Skip to contentSkip to search
TELUS Health logo
TELUS Health logo
Skip to main content

What’s the role of technology in medicine? It’s to power-up care

Female doctor smiling at senior female patient

Healthcare and technology often go hand-in-hand. Over time, the medical field has embraced things like monitoring and imaging devices, robotics, and communication tools ranging from pagers to video calls. With millions of patients unable to leave home during the height of the COVID-19 pandemic, technology expanded to meet demand. Today, expansion into the world of diagnostic analysis with the use of artificial intelligence continues.

With digitization sweeping across multiple industries, many have wondered what the impacts of this trend on the healthcare sector could, or should, be. As patient and physician demand grows, it’s clear that we need technology now more than ever. It’s time to embrace digital transformation, and physicians are among those who can lead the way.

Here are three major ways technology can power up your practice.

1. Giving physicians back their time

If there’s one thing that physicians agree on, it’s that they need time. According to a study conducted in Nova Scotia, a physician spends an average of 10.6 hours on administrative tasks per week, affecting patient care.1 This is congruent with doctors across Canada who consider their administrative burden an issue.

Although administrative tasks are critical components of diagnoses, it’s a problem if they become excessive and infringe on doctors’ other essential duties. As Camille Lalonde, a nurse practitioner and Director of Clinical Operations at TELUS Health, explains, technology can automate and streamline much of this work.

Physician's hands holding a tablet

“There are a lot of administrative and repetitive tasks that don’t require the knowledge of medical professionals — such as documentation and administrative work for consultations, data collection, and metrics to inform plans,” she says. “Removing this burden will allow them to serve more patients and provide better care.”

For example, consider the Collaborative Health Record (CHR). As an all-in-one collaborative platform, the CHR reimagines the electronic medical record and automates everything from appointment reminders to intake forms and patient follow-ups.

“Routine, repeatable tasks like filing, distributing patient questionnaires, billing reconciliation, and more take up time for both clinicians and administrative staff. A solution designed to improve productivity and make workflows faster and more efficient helps you ultimately get back to what you do best,” says Dr. Damon Ramsey, Chief Medical Informatics Officer and Vice President, Collaborative Health at TELUS Health.

With the involvement of physicians in the development and rollout of tools and technology, intuitive, approachable, and educational software is provided, and they can focus on what truly matters: their patients.

2. Delivering access to real-time patient data

Another powerful benefit of technology lies in its ability to provide real-time access to critical patient data. By allowing patients to have control over their health — while also informing professionals of any complications — physicians are equipped with patient feedback and detailed information that supports informed decision making. Tools like Home Health Monitoring help physicians electronically track their patients’ health, and with their assistance, adjust as needed.

“I see the future of healthcare as one in which real-world data is increasingly securely incorporated into healthcare delivery,” explains Dr. Ramsey. “Whether through faster decision-making, exposing previously unseen insights, or transparency, empowering people to use their own data is only a positive thing.”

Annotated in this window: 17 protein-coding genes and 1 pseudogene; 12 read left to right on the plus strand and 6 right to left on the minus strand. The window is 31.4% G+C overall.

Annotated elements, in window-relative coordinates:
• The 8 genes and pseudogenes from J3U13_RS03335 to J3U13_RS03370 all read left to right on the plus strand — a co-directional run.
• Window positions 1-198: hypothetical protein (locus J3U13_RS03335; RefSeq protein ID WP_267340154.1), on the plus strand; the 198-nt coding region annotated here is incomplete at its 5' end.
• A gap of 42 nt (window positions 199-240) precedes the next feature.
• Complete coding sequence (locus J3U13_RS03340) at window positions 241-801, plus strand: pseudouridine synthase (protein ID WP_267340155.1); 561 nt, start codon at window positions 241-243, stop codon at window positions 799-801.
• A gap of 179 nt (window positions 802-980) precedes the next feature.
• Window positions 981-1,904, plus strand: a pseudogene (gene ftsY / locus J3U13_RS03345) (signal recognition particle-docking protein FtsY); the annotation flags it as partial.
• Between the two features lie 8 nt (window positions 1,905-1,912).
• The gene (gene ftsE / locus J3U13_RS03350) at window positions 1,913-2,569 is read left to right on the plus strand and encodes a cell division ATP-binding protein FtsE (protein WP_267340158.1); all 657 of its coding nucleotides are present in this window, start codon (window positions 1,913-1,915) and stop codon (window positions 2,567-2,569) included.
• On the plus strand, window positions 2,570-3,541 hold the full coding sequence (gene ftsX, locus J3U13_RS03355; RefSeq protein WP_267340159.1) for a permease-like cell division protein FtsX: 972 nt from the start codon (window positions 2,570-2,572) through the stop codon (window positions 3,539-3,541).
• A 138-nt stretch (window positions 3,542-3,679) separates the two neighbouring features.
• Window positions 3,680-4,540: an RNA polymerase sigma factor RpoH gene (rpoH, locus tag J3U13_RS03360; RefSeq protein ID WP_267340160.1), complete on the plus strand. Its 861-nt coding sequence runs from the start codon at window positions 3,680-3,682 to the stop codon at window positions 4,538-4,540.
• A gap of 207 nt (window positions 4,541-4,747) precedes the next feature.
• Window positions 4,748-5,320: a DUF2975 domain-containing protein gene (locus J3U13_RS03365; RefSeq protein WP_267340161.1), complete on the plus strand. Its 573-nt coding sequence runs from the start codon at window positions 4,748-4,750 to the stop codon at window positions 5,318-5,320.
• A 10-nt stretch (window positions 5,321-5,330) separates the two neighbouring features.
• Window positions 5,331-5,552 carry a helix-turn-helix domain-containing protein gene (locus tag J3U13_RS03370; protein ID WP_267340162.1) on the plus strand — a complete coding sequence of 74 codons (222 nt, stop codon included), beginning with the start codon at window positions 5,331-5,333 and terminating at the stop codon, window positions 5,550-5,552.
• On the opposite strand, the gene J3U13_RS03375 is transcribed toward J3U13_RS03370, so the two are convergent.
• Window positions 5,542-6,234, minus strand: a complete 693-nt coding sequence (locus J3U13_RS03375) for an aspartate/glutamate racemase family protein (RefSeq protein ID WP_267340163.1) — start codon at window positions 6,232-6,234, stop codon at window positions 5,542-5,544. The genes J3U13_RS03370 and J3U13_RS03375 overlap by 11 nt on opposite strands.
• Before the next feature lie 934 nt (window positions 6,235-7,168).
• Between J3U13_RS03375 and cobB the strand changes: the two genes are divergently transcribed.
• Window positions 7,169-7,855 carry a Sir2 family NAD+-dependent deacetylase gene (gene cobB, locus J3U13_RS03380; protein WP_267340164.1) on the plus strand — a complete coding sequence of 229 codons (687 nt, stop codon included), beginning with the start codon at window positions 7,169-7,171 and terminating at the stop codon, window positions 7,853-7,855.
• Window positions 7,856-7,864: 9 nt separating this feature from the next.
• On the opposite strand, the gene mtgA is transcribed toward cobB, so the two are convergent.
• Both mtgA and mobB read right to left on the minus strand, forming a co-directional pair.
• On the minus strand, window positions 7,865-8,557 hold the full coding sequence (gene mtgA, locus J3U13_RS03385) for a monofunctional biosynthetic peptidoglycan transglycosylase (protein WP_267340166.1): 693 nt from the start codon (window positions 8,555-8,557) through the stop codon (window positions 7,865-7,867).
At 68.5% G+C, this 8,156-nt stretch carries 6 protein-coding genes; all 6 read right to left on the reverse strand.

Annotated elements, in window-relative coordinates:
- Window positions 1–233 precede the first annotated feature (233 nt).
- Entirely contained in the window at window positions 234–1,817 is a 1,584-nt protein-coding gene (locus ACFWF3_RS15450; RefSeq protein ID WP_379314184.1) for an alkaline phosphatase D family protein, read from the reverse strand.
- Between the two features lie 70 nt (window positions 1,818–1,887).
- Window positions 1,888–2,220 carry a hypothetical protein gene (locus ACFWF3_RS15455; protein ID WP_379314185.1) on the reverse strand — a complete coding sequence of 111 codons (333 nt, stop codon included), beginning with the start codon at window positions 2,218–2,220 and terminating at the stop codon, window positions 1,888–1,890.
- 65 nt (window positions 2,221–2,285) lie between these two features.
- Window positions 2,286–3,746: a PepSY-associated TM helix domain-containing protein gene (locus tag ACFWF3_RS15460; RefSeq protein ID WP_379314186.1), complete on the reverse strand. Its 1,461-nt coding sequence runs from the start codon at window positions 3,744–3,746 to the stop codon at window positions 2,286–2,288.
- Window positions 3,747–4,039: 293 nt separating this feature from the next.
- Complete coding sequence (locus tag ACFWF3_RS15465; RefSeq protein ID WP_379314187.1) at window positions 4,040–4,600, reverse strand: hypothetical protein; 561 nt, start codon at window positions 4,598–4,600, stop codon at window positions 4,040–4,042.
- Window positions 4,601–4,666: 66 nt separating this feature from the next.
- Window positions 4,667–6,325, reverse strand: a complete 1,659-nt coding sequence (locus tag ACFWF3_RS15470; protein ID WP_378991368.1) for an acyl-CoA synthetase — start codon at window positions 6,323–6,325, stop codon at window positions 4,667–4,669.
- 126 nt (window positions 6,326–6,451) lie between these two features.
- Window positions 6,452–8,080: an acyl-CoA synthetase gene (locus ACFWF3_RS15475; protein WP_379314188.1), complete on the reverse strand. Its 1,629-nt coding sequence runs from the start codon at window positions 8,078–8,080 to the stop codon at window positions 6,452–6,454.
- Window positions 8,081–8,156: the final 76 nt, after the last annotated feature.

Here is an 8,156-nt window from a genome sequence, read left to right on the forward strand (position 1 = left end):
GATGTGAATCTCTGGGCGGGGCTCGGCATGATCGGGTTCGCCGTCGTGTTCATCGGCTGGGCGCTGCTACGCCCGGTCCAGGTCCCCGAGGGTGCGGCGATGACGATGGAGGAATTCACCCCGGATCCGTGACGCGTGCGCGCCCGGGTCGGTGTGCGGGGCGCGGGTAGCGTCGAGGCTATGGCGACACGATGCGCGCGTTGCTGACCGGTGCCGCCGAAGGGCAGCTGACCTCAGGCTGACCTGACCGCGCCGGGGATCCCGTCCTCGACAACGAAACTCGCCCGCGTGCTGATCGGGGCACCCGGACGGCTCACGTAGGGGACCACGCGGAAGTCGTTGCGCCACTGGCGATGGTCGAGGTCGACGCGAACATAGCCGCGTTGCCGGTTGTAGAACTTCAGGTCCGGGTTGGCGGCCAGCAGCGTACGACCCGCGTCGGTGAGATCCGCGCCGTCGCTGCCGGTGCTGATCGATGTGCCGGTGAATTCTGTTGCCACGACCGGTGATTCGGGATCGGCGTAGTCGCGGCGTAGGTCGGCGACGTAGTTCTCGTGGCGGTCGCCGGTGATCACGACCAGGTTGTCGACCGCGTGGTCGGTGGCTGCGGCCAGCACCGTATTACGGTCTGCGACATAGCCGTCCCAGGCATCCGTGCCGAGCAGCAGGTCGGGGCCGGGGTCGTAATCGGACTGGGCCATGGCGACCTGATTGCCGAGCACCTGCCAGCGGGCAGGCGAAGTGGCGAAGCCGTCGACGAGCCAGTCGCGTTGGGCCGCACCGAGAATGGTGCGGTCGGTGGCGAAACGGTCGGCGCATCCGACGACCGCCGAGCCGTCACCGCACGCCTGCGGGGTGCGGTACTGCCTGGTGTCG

For all the possibilities healthcare data brings, privacy and data security are integral issues to address in order to fully harness its potential.

Mother sitting with child and laptop conducting a virtual health appointment

3. Helping physicians broaden their reach

Technology allows physicians to transcend physical limitations, which can empower them to ultimately see more patients, regardless of their location. For instance, TELUS EMR Virtual Visit and MyCare let physicians see and treat patients over private virtual calls conducted through their EMR.

From helping reducing lengthy wait times to meeting patients wherever they are, the benefits are endless. Virtual care is growing, and with telehealth offered by 94% of Canadian physicians,2 it shows no sign of slowing.

A powerful ally

Technology opens up a world of possibilities for healthcare providers. As past advances have shown us, the potential of medical technology soars even higher when physicians contribute their expertise to its evolution. That said, the doctor-patient relationship will always remain central to care.

“We are taught that medicine is an art and science,” says Lalonde. “To an extent, there are processes that should be automated. But the art, the learning and years of experience, can’t be replaced.”

As technology continues to evolve, physicians’ human touch, intuitive thinking, and empathetic approach will be more important than ever. However, by embracing technology, physicians will have more time to create space for those irreplaceable qualities on a more personal level.

“There is a level of human insight and intuition required to deliver care—but above all, there is an emotional aspect that isn’t quantifiable,” adds Dr. Ramsey. “What I see happening is a world in which technology augments the delivery and quality of medicine to increase patient connection and overall care.”



1. Office of Regulatory Affairs and Service Effectiveness. (2020). Physician Administrative Burden Survey –Final Report. Retrieved September 21, 2022 from

2. Virtual Care Task Force. (2022). Virtual Care in Canada: Progress and Potential. Retrieved September 21, 2022 from